Making the message fit the medium
Pollin8's Lauren Richards on collecting better data, defining the value of different platforms, and targeting consumers more effectively on TV.
This article originally appeared in the July/August 2014 issue of strategy.
By Lauren Richards
As has been evident for years, the ringing of the new TV year is becoming less and less relevant. It was rather shocking to see how long it took broadcasters to recognize the inherent value of launching new shows in the summer, but thankfully due to the success of shows like Dancing with the Stars, American Idol, Mad Men and The Amazing Race Canada, even that is now commonplace. And thanks to reality shows, with their water-cooler factor and the live or live-like feeling to them, people aren’t as inclined to power-binge six episodes in an afternoon (often skipping commercials).
New shows and new video content is available to viewers daily. So the announcement of the new fall schedules is a bit of a non-event. But upfronts are the time sellers can proudly tout their successes and inform us of their strategic direction – where their priorities are for the coming year. Hopefully that includes greater accountability back to the advertisers.
I am a huge believer in the importance of the environment of a message, that is to say, where it lives. Our ability to retain a message is affected by how many senses are ignited, how much attention you are paying and how much information we’re exposed to at a time, above and beyond the creative efficacy. That’s why it’s important that different content has different values. But it is a darn shame the media companies selling these “environments,” like mobile web or traditional broadcast, haven’t done enough to help define the different values of this content. If they believe pre-roll has more value than broadcast because of the reduced commercial content and the different form of consumption, isn’t it fair to expect them to justify these factors?
As an industry, we need to make sure our collective needs are prioritized and communicated. Change won’t happen without crystal clear expectations.
And it’s a fabulous time to make sure our needs are clear as it relates to targeting. There is a tremendous amount of research data that goes underused that can help buyers and clients fine-tune their television program selection.
By picking a TV show that offers more of your primary target, and ideally reduces the masses you aren’t interested in, there is instant improved efficiency before negotiation even begins. There is much more room for a competitive advantage with audience analysis than in “the haggle.”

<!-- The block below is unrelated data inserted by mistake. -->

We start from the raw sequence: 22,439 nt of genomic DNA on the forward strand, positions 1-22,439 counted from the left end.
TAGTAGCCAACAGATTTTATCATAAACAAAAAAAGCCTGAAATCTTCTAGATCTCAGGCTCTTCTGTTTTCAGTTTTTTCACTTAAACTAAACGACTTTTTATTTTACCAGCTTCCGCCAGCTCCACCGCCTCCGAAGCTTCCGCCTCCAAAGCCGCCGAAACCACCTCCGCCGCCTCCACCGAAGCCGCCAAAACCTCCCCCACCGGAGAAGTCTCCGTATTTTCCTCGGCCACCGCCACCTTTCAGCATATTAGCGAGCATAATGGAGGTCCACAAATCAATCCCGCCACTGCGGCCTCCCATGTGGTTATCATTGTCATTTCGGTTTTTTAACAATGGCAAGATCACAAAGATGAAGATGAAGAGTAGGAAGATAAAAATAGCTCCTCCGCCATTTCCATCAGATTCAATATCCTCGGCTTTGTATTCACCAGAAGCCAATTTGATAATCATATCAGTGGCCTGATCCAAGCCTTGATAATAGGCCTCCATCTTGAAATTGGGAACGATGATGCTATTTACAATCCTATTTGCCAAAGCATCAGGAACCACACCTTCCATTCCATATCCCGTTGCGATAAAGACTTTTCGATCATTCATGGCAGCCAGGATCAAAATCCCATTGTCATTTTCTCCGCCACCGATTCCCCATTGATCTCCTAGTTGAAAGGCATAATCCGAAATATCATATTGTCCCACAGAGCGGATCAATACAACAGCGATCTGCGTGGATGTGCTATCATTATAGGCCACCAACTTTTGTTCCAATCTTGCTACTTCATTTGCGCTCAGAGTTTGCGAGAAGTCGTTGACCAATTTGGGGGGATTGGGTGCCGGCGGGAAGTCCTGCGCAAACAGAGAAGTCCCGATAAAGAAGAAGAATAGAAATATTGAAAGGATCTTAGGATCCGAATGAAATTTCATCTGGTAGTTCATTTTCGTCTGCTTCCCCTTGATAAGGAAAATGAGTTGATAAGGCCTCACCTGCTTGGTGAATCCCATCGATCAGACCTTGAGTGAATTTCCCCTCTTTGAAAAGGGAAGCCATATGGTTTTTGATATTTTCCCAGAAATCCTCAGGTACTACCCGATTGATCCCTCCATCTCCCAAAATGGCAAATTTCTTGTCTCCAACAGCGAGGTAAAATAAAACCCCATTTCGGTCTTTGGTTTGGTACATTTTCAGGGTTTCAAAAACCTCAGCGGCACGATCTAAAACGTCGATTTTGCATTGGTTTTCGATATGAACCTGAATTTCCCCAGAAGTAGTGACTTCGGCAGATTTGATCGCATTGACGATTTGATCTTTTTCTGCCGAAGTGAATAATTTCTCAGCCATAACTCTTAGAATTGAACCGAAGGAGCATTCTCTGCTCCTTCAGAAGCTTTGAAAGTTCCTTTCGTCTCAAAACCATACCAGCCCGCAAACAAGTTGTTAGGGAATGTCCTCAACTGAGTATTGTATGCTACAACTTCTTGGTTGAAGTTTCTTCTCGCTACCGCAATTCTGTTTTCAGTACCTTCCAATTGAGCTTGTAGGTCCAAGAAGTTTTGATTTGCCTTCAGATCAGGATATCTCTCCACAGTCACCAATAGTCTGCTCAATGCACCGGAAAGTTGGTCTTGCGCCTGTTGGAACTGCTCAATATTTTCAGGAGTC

And without even the need to fuse PMB and Numeris or ComScore, you can get primary research data through PPM on a myriad of marketing targets. Looking for movie-goers? Well, rather than predetermining the demographic target based on skew, you can go right to the source and buy based on those who are actually going to the movies at least once a month.
And if you are buying video online, of course your targeting opportunities are much greater. In many cases you can serve your messages based on where someone is in the purchase funnel, but it gets tricky. Without the benefit of immersive content your message won’t be as “sticky,” so relative price becomes a big factor, as does care and attention to your online environment. And as buyers, we can’t even fine-tune these program environments in many cases. Then of course, add in the consideration that audience fraud is a major issue in online video content. No wonder I have become a consultant.
With “other” data becoming available – client purchasing data, media company big data and addressable TV becoming more of a major entity (well at least in the US) – our ability to target and improve ROI has become even more complex and our opportunities even greater. The amount of consumer data available from some of the global media players, like Google, is quite frankly astounding.
In addition, we are in a really unique position in Canada, with our largest media companies also being communication companies. Used judicially of course, the consumer behaviour data available on a smartphone, for example, that can be linked back to the household computer and televisions is unbelievably powerful. It’s really all a bit mind-blowing, complex and overwhelming.
But to keep us from pouring another scotch or resorting to Valium, let us not forget, at the end of the day, it still comes down to these basics: finding the right audience, at the right time, with the right message.
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